We’ve all heard the business quote, “He who fails to plan, plans to fail.”
I suggest a variation on the quote, “He who fails to innovate, plans to fail.” This failure to innovate is due to a fear of failure.
I have a personal philosophy — “Make mistakes early and often, just don’t make the same mistake twice.”
That’s what I tell people I manage because I think that’s the only way we’ll learn what works and what doesn’t.
I was just reading an article in Marketing News in which Stan Sthanunathan, vice president of marketing and strategy and insights for the Coca Cola Company, was quoted as saying, “We have a tendency to penalize failure, but if you fear failure, nobody will innovate.”
In order to innovate, you need to celebrate failures as well as successes in order for risk to be seen as acceptable to the organization.
The people who feel most threatened by this change are the middle managers who are set in their ways.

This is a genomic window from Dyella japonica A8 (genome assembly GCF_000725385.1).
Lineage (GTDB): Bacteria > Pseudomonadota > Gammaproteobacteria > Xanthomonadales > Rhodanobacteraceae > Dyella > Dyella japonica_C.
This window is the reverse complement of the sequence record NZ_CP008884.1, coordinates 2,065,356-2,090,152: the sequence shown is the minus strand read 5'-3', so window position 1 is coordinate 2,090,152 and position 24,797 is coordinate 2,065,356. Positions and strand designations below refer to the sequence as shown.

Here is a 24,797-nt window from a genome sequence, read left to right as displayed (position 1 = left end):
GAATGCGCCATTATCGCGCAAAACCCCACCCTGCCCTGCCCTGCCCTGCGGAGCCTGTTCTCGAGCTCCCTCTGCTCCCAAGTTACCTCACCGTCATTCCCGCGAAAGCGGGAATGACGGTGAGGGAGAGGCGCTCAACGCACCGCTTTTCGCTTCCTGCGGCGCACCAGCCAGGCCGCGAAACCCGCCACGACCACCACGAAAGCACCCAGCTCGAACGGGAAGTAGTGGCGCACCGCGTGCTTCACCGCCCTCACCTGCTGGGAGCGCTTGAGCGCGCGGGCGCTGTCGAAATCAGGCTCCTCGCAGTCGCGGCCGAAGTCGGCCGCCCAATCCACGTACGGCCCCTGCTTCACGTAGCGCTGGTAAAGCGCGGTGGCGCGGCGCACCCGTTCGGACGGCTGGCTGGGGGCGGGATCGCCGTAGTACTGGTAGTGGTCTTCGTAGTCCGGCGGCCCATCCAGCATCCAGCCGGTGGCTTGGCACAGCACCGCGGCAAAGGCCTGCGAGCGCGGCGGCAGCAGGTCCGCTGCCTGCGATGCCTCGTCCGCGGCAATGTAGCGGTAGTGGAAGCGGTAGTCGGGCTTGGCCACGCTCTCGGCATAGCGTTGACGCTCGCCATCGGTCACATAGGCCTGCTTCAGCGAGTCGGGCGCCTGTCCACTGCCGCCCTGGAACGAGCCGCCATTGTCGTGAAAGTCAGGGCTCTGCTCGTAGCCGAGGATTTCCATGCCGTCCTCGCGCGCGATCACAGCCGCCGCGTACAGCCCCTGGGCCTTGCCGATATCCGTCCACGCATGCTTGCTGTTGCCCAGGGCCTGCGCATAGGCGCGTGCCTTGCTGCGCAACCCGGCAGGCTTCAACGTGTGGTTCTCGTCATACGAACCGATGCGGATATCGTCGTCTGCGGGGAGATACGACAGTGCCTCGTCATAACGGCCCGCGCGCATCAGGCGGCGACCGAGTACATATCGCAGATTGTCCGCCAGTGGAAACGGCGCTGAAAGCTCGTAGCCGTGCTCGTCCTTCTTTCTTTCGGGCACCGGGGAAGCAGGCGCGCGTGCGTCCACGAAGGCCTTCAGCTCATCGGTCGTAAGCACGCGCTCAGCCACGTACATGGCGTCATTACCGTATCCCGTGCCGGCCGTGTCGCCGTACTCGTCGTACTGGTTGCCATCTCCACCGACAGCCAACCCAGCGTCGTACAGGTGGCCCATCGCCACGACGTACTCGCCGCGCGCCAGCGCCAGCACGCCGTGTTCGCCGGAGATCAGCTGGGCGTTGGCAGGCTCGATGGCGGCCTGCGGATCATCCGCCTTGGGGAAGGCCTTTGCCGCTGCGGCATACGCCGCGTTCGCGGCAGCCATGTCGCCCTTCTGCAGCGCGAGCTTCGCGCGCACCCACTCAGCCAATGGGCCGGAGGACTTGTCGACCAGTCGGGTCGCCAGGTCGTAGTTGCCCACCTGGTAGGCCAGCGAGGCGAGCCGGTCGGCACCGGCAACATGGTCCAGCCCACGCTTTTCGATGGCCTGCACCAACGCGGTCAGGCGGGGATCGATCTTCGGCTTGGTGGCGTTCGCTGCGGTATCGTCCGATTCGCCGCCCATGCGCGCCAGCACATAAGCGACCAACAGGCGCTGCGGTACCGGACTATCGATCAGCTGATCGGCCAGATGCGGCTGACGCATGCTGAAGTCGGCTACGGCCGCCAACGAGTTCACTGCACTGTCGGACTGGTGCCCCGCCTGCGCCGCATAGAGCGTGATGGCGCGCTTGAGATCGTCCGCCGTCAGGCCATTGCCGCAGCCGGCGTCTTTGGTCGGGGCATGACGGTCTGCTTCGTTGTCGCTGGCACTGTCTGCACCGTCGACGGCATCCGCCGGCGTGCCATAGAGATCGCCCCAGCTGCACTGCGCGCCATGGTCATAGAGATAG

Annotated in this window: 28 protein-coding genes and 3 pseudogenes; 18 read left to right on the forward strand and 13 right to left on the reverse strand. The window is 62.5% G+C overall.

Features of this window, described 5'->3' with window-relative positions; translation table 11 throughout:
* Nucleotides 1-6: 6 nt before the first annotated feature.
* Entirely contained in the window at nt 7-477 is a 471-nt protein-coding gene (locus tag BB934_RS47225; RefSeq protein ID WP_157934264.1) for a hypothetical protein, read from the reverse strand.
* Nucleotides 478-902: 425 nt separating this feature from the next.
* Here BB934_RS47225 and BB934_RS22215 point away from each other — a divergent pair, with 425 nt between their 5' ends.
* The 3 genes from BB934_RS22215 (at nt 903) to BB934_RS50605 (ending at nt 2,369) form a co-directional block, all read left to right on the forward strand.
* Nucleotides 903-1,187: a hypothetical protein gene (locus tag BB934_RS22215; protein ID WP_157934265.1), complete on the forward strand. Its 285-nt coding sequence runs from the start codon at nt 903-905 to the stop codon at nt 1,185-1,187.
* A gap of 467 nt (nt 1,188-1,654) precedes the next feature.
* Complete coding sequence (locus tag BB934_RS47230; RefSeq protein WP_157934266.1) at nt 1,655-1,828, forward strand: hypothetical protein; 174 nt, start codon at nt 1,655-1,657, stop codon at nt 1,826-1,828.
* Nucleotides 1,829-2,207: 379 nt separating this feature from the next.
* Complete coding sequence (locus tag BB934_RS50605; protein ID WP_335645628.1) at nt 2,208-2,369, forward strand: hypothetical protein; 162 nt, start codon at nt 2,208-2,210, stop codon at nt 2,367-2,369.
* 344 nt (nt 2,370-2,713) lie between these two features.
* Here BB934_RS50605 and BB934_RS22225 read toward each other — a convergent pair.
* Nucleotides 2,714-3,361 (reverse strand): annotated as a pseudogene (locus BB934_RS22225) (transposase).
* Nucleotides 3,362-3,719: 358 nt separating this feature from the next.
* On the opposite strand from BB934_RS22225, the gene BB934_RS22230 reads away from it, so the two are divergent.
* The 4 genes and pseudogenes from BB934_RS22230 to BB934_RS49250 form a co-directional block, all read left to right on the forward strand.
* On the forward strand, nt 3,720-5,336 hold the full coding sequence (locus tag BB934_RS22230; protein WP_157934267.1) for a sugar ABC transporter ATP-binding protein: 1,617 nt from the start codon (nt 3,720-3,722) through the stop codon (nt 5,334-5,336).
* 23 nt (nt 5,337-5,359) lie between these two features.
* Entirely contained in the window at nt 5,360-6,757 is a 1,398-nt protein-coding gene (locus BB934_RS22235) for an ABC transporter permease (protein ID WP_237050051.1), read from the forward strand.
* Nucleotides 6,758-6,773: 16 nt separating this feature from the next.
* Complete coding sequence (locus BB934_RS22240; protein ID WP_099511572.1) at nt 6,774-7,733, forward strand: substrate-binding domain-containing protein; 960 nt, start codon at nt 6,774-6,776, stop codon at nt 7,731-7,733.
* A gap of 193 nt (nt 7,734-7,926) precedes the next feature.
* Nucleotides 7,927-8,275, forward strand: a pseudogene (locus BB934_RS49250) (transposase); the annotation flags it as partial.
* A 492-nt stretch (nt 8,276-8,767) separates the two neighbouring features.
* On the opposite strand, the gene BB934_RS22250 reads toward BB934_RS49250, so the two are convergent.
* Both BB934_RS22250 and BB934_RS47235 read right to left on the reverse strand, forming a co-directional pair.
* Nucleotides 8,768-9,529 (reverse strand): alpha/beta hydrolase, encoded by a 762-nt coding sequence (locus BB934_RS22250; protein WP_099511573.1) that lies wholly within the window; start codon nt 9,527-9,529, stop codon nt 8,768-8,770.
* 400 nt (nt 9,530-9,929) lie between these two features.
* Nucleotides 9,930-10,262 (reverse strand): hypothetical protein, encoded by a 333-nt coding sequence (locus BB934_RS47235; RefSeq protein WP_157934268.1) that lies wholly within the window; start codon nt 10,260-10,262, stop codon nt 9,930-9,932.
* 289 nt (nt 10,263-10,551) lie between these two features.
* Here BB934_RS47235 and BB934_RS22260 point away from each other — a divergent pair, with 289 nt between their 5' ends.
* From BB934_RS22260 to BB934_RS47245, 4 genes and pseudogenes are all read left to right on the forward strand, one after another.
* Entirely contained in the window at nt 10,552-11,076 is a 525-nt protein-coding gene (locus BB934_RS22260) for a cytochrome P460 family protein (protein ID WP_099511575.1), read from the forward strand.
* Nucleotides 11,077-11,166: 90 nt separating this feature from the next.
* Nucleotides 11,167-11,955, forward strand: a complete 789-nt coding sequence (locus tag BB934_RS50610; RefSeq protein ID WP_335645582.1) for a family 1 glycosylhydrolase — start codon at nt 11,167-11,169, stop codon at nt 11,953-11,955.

If c-level executives really want innovation, they need to incent risks and change.
Change is hard. There’s concern over losing momentum and fear of pain. Nonetheless, people must feel free to fail.
Technology is speeding the pace of change and are allowing momentum and scale to occur more quickly.
What are relevant metrics for innovation?
- Number of ideas
- Innovation hub
- Number of ideas adopted (% of #1)
- Where ideas come from — the more sources the better
- Who’s involved — the more people the better
Do not have an innovation committee of a chief innovation officer. Innovation needs to be everyone’s responsibility.
If you have a committee or someone with the title, others in the firm will not think it’s their job to innovate.
How do you promote innovation in your firm?